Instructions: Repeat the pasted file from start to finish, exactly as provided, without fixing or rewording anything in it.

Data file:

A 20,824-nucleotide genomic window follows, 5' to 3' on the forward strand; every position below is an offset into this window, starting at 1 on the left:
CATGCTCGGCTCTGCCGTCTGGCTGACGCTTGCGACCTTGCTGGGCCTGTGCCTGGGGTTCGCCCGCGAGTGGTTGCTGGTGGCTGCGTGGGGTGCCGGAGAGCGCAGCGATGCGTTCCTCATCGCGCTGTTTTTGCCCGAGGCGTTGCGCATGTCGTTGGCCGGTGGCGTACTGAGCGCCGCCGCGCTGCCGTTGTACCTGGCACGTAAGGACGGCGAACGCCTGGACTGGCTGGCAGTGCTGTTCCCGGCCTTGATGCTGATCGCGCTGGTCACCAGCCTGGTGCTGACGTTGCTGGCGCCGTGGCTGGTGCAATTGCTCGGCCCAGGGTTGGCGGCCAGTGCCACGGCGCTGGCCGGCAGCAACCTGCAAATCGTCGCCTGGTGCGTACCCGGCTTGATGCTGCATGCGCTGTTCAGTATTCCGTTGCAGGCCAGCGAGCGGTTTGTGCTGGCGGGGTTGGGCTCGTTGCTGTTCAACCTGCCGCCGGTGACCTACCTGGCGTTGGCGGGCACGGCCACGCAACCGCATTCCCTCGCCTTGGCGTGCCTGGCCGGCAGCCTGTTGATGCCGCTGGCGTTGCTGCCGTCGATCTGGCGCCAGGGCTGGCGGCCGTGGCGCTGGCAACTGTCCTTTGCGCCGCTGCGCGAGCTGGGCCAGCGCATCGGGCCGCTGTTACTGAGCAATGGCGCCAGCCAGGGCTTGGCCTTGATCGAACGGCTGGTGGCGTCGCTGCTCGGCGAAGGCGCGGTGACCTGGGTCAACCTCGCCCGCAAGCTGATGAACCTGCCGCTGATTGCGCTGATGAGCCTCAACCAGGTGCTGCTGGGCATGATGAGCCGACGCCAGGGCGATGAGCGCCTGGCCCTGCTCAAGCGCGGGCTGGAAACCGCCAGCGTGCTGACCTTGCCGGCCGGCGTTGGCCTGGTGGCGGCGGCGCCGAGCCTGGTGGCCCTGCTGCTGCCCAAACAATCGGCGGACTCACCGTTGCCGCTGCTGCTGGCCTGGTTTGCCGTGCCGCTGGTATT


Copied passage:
A 20,824-nucleotide genomic window follows, 5' to 3' on the forward strand; every position below is an offset into this window, starting at 1 on the left:
CATGCTCGGCTCTGCCGTCTGGCTGACGCTTGCGACCTTGCTGGGCCTGTGCCTGGGGTTCGCCCGCGAGTGGTTGCTGGTGGCTGCGTGGGGTGCCGGAGAGCGCAGCGATGCGTTCCTCATCGCGCTGTTTTTGCCCGAGGCGTTGCGCATGTCGTTGGCCGGTGGCGTACTGAGCGCCGCCGCGCTGCCGTTGTACCTGGCACGTAAGGACGGCGAACGCCTGGACTGGCTGGCAGTGCTGTTCCCGGCCTTGATGCTGATCGCGCTGGTCACCAGCCTGGTGCTGACGTTGCTGGCGCCGTGGCTGGTGCAATTGCTCGGCCCAGGGTTGGCGGCCAGTGCCACGGCGCTGGCCGGCAGCAACCTGCAAATCGTCGCCTGGTGCGTACCCGGCTTGATGCTGCATGCGCTGTTCAGTATTCCGTTGCAGGCCAGCGAGCGGTTTGTGCTGGCGGGGTTGGGCTCGTTGCTGTTCAACCTGCCGCCGGTGACCTACCTGGCGTTGGCGGGCACGGCCACGCAACCGCATTCCCTCGCCTTGGCGTGCCTGGCCGGCAGCCTGTTGATGCCGCTGGCGTTGCTGCCGTCGATCTGGCGCCAGGGCTGGCGGCCGTGGCGCTGGCAACTGTCCTTTGCGCCGCTGCGCGAGCTGGGCCAGCGCATCGGGCCGCTGTTACTGAGCAATGGCGCCAGCCAGGGCTTGGCCTTGATCGAACGGCTGGTGGCGTCGCTGCTCGGCGAAGGCGCGGTGACCTGGGTCAACCTCGCCCGCAAGCTGATGAACCTGCCGCTGATTGCGCTGATGAGCCTCAACCAGGTGCTGCTGGGCATGATGAGCCGACGCCAGGGCGATGAGCGCCTGGCCCTGCTCAAGCGCGGGCTGGAAACCGCCAGCGTGCTGACCTTGCCGGCCGGCGTTGGCCTGGTGGCGGCGGCGCCGAGCCTGGTGGCCCTGCTGCTGCCCAAACAATCGGCGGACTCACCGTTGCCGCTGCTGCTGGCCTGGTTTGCCGTGCCGCTGGTATT